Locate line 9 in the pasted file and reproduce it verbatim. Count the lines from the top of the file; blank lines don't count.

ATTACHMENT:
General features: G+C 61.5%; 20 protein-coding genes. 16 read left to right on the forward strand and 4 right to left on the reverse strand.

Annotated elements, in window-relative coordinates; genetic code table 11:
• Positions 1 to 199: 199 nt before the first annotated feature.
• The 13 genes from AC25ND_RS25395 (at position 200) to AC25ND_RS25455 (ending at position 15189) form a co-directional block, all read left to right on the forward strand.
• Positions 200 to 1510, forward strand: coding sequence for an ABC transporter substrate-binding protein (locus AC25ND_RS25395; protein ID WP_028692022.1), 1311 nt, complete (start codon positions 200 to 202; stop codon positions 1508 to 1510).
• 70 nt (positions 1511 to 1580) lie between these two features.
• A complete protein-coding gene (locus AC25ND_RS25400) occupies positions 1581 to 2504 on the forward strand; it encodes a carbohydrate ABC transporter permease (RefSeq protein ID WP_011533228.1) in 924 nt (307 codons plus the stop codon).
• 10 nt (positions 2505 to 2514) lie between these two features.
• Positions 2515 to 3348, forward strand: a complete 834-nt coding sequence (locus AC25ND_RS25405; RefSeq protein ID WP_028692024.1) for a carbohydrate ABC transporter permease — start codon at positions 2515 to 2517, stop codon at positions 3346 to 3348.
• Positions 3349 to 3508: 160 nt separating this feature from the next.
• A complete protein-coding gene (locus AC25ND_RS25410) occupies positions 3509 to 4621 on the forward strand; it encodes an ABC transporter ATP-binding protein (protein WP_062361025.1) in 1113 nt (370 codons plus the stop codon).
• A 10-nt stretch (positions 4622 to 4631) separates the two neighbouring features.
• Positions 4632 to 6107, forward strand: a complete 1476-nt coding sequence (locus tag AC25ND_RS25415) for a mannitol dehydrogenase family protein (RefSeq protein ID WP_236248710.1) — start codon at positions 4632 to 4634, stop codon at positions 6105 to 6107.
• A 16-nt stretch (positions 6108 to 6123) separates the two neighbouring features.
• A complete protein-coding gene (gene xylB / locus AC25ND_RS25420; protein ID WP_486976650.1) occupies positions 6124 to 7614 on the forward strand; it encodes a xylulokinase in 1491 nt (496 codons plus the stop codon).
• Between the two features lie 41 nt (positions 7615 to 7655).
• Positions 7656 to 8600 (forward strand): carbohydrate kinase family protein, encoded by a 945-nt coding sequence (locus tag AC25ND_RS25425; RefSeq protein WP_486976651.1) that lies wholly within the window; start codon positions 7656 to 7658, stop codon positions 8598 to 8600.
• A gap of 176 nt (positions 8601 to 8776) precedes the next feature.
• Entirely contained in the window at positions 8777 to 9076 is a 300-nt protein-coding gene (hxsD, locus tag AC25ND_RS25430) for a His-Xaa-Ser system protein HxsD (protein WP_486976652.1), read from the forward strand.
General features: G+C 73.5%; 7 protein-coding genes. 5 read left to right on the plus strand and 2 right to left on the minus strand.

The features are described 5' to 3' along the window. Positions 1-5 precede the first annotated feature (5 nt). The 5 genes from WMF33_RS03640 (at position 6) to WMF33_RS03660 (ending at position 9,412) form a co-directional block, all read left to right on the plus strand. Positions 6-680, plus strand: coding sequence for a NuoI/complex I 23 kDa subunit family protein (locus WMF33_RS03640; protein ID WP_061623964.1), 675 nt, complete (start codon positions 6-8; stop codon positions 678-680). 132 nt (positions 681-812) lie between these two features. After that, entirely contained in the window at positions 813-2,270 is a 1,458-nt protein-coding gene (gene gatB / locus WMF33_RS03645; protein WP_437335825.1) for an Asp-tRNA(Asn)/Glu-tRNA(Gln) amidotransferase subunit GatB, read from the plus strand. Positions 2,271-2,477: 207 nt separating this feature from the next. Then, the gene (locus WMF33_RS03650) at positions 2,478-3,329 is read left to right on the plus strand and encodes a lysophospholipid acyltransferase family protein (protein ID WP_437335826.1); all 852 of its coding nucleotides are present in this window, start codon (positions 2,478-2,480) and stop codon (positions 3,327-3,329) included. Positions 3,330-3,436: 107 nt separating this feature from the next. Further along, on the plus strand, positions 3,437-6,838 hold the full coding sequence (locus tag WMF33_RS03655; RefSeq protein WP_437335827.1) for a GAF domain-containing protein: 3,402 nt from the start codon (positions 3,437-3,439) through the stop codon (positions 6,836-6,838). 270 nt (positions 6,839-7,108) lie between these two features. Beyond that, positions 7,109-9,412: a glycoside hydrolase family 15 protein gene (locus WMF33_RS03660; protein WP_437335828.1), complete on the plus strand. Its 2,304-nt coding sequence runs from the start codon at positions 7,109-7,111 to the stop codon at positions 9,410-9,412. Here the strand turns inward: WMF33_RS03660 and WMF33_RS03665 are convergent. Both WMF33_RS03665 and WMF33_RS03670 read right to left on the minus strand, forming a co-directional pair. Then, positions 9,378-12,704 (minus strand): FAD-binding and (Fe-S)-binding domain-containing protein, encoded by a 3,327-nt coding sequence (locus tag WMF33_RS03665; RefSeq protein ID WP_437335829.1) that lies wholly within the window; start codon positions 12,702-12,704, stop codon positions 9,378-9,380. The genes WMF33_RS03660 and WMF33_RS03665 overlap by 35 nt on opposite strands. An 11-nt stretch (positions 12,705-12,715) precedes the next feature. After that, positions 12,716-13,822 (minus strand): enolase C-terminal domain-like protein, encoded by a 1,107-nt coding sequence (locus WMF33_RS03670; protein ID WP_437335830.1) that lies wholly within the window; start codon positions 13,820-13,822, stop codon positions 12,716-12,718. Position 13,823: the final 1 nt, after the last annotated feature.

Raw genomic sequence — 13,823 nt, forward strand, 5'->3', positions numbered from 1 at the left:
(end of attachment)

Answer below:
• Positions 2515 to 3348, forward strand: a complete 834-nt coding sequence (locus AC25ND_RS25405; RefSeq protein ID WP_028692024.1) for a carbohydrate ABC transporter permease — start codon at positions 2515 to 2517, stop codon at positions 3346 to 3348.